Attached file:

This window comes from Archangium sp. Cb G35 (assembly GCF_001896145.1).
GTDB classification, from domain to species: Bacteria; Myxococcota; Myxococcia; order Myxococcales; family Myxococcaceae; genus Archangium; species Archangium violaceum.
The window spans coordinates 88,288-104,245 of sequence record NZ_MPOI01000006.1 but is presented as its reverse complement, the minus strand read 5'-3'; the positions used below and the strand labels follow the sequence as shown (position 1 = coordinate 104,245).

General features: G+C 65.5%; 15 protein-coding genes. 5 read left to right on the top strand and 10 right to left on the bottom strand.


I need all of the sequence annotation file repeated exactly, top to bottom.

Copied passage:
This window comes from Archangium sp. Cb G35 (assembly GCF_001896145.1).
GTDB classification, from domain to species: Bacteria; Myxococcota; Myxococcia; order Myxococcales; family Myxococcaceae; genus Archangium; species Archangium violaceum.
The window spans coordinates 88,288-104,245 of sequence record NZ_MPOI01000006.1 but is presented as its reverse complement, the minus strand read 5'-3'; the positions used below and the strand labels follow the sequence as shown (position 1 = coordinate 104,245).

General features: G+C 65.5%; 15 protein-coding genes. 5 read left to right on the top strand and 10 right to left on the bottom strand.